Saga of the Leftovers

How do we deal with the fragility of life? How do we cope with lost love and lost family? How do we contend with the forces of nature, the forces of mortality? It took some patience, and some diligence, but I powered through the first season of HBO’s _The Leftovers_ through all the perceptively melancholy, depressing episodes to get here: season 2. 

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The Time I Decided to See a Movie Without Watching Its Trailer

I was three hours from wrapping up a ridiculously long week of work, adjusting my posture in the seat of my chair, when I really started feeling like seeing a movie after shutting off the computer and saying “fuck it” to a dozen outstanding to-dos. My girlfriend was working the evening shift, so the gameplan was to tell her I was seeing either one of two movies out of the sorry-ass selection in theaters this month, and that — I hoped — neither one would be too extraordinary so as not to ruin the notion that we only see good movies together. (I already biffed on this last year when I saw both *Birdman* and *Boyhood* without her.)

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All You Need is Edge of Tomorrow

Leaving a movie theater thoroughly entertained is usually rare. Or perhaps my opinionated tendencies have gotten the best of me. I’ve been let down more than often than not over the past few years, and it has cost me far too many buttered popcorn bowls. I can happily say, however, that 2014 hit the mark on several occasions, and most notably with Edge of Tomorrow, a film that was unfortunately marred by horrible marketing and tragic failure at the domestic box office. But Tom Cruise and Emily Blunt’s sci-fi foray joins the ranks of other hugely enjoyable, critically- and fan-loved vehicles that fell short only in making money in theaters. You could lump in there such flicks as the recent Dredd 3D and canonized classics like The Shawshank Redemption and Blade Runner. Yes, that’s good company — and rightfully so.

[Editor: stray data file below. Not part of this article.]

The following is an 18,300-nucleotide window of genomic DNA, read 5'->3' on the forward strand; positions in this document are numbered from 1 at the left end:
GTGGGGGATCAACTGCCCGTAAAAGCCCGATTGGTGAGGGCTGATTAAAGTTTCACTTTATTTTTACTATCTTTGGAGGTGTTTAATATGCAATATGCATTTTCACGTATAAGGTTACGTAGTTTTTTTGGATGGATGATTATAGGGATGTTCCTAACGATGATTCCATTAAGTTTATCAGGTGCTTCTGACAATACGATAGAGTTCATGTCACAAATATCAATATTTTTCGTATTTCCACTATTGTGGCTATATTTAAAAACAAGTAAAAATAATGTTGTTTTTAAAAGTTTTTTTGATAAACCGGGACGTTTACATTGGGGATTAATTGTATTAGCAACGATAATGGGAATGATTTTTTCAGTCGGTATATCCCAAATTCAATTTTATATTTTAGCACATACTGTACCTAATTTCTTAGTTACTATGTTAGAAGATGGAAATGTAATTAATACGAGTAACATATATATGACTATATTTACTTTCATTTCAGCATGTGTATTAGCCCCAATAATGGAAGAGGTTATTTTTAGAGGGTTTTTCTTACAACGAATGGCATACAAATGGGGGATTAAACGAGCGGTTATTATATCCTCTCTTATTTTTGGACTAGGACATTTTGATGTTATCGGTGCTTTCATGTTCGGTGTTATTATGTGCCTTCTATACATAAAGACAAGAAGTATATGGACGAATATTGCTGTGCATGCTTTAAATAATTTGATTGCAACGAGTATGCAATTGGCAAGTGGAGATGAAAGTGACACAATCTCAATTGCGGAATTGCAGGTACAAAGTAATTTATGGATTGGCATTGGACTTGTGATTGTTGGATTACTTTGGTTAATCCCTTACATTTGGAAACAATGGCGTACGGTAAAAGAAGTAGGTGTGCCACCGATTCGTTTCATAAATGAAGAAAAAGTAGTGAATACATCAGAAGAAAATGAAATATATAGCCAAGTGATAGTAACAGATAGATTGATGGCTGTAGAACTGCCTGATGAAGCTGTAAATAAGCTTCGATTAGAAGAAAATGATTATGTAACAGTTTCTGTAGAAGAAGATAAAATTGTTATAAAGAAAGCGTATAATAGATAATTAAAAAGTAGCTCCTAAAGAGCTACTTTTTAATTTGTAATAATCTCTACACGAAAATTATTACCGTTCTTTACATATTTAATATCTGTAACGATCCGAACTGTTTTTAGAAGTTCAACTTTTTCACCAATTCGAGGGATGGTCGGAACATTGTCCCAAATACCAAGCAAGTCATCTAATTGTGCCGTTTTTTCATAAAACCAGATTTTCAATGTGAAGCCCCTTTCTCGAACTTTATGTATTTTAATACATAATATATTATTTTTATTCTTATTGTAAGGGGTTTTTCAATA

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Jodorowsky's Dune - A Documentary on Artistry

When I originally saw the pre-release poster for the documentary Jodorowsky's Dune on a February visit to the Music Box theater in Chicago, I was excited. The prominant visual -- a colorful, wildly insectoid starship design -- immediately captured my interest. The subject matter, paired with a director with whom I've only once been aquainted via Holy Mountain, intrigued me all the more. I didn't even know anyone else had attempted to bring Dune to the big screen, let alone failed. I made a note to see the film in theaters, but alas, didn't get around to seeing it until a few days ago. But even several months post-release, the film satisfied most of my appetite for what it had teased earlier this year.

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